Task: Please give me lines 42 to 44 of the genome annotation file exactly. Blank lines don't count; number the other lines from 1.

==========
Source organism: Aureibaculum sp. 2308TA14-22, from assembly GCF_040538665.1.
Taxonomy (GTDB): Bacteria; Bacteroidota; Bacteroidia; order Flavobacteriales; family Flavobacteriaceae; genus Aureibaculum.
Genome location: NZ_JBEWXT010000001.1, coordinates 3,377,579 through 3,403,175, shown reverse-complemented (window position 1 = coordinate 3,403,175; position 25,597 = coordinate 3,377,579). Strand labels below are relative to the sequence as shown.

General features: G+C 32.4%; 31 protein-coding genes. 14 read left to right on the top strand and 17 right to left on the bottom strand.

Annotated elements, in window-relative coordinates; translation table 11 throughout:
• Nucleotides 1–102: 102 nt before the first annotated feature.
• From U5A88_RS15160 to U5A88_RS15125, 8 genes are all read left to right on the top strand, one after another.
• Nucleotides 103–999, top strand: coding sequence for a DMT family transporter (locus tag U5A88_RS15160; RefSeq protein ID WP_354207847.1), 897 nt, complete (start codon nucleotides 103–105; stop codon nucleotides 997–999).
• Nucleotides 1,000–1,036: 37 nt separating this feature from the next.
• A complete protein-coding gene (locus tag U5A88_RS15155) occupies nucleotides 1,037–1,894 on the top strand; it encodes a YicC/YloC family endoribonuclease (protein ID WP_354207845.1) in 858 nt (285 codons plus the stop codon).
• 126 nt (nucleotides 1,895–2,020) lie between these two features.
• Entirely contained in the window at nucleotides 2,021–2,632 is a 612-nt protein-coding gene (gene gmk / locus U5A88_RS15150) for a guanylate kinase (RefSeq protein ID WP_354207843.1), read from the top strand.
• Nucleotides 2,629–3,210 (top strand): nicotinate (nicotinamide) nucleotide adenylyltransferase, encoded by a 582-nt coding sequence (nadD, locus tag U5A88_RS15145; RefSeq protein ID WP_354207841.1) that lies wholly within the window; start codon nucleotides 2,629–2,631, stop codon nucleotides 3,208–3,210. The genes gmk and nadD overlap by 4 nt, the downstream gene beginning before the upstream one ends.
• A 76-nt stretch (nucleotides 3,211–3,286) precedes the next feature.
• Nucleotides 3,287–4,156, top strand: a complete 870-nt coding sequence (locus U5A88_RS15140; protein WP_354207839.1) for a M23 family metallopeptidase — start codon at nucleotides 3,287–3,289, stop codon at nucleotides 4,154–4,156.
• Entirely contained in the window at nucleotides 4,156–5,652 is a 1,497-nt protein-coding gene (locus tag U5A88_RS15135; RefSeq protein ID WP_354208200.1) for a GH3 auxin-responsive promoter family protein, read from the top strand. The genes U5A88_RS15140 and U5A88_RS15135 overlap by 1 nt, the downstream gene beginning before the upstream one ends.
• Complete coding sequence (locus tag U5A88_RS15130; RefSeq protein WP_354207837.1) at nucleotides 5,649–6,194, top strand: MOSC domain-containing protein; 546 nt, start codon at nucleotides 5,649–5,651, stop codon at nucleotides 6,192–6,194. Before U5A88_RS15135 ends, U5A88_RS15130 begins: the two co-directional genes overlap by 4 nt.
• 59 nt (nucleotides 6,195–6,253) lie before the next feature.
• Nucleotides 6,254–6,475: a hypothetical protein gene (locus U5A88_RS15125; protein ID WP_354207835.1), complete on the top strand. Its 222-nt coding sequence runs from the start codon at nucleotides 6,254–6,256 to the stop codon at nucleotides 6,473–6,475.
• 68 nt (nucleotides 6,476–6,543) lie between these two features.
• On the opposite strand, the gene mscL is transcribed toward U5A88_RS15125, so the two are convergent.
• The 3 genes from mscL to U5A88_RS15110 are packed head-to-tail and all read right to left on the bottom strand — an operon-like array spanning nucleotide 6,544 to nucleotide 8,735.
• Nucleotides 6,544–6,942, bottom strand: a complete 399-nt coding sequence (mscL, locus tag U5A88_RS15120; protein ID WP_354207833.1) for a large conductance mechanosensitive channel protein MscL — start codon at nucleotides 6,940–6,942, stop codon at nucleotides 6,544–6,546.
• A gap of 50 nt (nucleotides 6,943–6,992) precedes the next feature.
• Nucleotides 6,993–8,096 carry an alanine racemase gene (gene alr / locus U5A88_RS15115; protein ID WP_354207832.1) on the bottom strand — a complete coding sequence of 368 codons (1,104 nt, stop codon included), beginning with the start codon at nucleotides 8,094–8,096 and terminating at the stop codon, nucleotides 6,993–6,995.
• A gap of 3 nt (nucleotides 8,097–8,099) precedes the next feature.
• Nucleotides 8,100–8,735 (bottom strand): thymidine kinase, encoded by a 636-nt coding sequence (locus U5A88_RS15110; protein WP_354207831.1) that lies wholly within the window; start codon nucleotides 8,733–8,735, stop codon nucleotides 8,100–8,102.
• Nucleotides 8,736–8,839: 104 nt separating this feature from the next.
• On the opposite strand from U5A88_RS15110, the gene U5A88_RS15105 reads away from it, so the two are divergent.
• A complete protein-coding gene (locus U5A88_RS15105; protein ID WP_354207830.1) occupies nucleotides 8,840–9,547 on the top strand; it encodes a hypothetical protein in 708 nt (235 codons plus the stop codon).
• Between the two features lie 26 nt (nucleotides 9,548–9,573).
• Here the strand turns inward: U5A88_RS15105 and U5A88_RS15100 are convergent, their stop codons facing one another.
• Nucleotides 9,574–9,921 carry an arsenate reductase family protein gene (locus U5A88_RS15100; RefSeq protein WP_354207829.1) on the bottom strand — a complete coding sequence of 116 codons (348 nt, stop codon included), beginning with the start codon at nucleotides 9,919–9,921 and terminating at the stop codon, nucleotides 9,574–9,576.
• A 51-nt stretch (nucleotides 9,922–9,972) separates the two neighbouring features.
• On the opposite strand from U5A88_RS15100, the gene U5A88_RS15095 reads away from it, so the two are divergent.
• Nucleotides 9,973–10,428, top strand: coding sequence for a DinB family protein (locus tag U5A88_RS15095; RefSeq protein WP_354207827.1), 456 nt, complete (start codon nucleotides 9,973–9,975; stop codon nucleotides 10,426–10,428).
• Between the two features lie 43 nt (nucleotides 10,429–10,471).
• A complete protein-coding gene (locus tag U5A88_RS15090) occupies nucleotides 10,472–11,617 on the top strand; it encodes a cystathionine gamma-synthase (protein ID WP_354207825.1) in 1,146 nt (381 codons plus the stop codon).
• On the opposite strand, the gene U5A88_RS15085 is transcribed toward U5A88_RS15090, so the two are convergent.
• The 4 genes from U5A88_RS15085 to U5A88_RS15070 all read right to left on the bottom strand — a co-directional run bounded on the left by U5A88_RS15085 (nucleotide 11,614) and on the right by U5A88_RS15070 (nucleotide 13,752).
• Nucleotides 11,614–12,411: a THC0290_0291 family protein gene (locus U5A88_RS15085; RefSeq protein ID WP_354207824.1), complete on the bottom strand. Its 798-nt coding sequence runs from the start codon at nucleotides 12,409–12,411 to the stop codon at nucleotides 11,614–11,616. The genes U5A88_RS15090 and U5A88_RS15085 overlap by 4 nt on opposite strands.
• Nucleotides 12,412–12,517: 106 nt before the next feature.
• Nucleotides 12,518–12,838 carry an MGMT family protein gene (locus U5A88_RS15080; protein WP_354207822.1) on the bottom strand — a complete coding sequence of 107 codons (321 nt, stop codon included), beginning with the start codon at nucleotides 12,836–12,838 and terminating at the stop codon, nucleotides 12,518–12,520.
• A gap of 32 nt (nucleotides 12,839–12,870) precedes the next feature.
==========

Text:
• Nucleotides 12,412–12,517: 106 nt before the next feature.
• Nucleotides 12,518–12,838 carry an MGMT family protein gene (locus U5A88_RS15080; protein WP_354207822.1) on the bottom strand — a complete coding sequence of 107 codons (321 nt, stop codon included), beginning with the start codon at nucleotides 12,836–12,838 and terminating at the stop codon, nucleotides 12,518–12,520.
• A gap of 32 nt (nucleotides 12,839–12,870) precedes the next feature.